Part I: Discovering Where We Live
Chapter 2: Paying Attention to Paying Attention
“We is a set of invisible goggles we never take off, not least because we have no sense we even have them on. We look out on the world with the lenses of our instincts and social grooming. We think we see the way others do, or even more frequently perhaps the reverse: that others see the way we do. In fact, the process is more variable and subtle than that, because the distortions of our lenses are not readily apparent, certainly not to us. We may see similarly those who share our life lenses, which means we may not see the world that many others see (pg 48).”
In the previous chapter, we learned that each of us has heart issues and those heart issues allow us to see incorrectly, name inappropriately, and perceive differently. These sins of the heart is what allows and perpetuates broken and unjust systemic structures. To change our hearts and broken systems that only work in our favor, we must change the way that we see.
We must SEE, and not avoid, the problems that concern us and them. This is why I encouraged everyone to see the movie Fruitvale Station and the recent box office hit, The Butler. Removing our invisible goggles allows us to open our eyes to others who live and see differently in the world. For example, there has been a lot of debate over the past few weeks about whether or not the “Stop and Frisk” law is just. I encourage you to seek out both sides of the argument from various media sources making note of the conversations concerning racial profiling before and after this week’s ruling which declared the “stop and frisk” tactics of the New York Police Department unconstitutional.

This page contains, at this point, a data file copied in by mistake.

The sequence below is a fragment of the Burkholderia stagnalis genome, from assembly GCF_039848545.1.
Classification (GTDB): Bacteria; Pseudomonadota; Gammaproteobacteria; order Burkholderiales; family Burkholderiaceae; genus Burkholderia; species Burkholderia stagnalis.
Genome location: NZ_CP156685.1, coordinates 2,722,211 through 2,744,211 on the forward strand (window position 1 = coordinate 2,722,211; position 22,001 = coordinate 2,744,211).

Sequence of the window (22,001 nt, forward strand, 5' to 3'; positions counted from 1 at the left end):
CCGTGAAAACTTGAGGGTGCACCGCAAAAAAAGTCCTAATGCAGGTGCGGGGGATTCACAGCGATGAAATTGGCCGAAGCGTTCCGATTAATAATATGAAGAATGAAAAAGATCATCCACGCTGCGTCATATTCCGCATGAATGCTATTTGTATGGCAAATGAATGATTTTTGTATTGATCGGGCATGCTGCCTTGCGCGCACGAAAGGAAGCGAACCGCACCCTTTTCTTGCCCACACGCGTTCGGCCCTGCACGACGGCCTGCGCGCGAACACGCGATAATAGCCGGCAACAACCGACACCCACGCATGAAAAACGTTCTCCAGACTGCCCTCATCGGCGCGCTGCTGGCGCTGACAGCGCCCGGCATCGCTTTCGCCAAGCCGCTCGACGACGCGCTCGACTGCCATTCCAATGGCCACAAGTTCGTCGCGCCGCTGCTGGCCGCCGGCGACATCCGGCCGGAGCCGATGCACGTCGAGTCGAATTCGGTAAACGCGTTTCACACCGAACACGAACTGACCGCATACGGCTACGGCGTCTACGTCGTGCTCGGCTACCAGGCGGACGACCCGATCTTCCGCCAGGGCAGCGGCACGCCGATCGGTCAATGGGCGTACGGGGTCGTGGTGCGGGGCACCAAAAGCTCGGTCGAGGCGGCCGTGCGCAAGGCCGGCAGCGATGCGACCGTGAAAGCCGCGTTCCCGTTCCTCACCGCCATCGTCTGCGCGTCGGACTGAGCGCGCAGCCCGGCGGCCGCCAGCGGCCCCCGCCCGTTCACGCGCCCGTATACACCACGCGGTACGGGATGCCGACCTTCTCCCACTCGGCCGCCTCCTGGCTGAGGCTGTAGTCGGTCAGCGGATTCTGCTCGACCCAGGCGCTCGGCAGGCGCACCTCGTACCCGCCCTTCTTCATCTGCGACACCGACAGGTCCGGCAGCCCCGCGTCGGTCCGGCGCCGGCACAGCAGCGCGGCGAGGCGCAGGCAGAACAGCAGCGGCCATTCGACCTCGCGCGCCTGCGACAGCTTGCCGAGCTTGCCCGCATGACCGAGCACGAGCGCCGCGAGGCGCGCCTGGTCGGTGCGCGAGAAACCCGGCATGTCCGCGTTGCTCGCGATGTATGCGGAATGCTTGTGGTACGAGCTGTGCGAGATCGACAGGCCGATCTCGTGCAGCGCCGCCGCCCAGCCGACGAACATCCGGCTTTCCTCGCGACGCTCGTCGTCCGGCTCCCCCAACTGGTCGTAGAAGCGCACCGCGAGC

When it comes to issues of race, ethnicity, money, politics, and privilege, we tend to shy away from important conversations. As Christians, God has not called us to sit in the dark in fear. Rather, he has called us to shine His light in dark places and to do that, our eyes must be open to these realities. We must wrestle with and weigh these conversations on different levels and consider the consequence of our misunderstanding, silence, and inaction.
Living as followers of Christ means living as people who worship, call others friends, love our enemies, and sacrificially give our lives for the sake of others, particularly widows, orphans, aliens (ex. modern-day immigrants), the sick, poor, oppressed and suffering. This is the life Jesus modeled for us.
“The God revealed in Jesus Christ takes the inward and the outward seriously. To be conformed to the likeness of Jesus requires change in both [inward and outward] directions. This leads me to affirm that these two are inseparably intertwined both in their current condition and in the process of their transformation:
- To act justly in public is to share and participate in the heart of God (Is. 58; Lk 10:25-37).
- To share in God’s just and merciful heart means acting that out in public (Mt 5-8, Lk 4:14-41) (pg 54).”
Mending our divided hearts means that we see all people as image bearers of God (Gen. 1:27, 5:1) and respond to them as people who are valued in His sight (Gen. 9:5-6). It means that we lessen the gap between “we” and “they” and “us” and “them.” Our hearts must reflect the very heart of God.
“The gospel of the kingdom is what comes from the heart of God. That is what our Lord longs to have come from our hearts as well. A lifestyle of worship grounded in the One who is love and justice is our only hope for truly seeing, naming and acting justly in the world (pg 55).”
Reflection: “Do you invest energy daily in avoiding problems or pain—in your life and in the lives of those you love? In the lives of those you work with? What does this lead you to see in your heart? Who is someone you know who does a good job of stepping toward the needs of others? Why do you think so (pg. 53)?”
© Natasha Sistrunk Robinson 2013
Catch Up on the Discussion:
Chapter 1: Stop Rubbernecking, It’s Dangerous
Introduction: Dangerous Act and a Heart Like the Grinch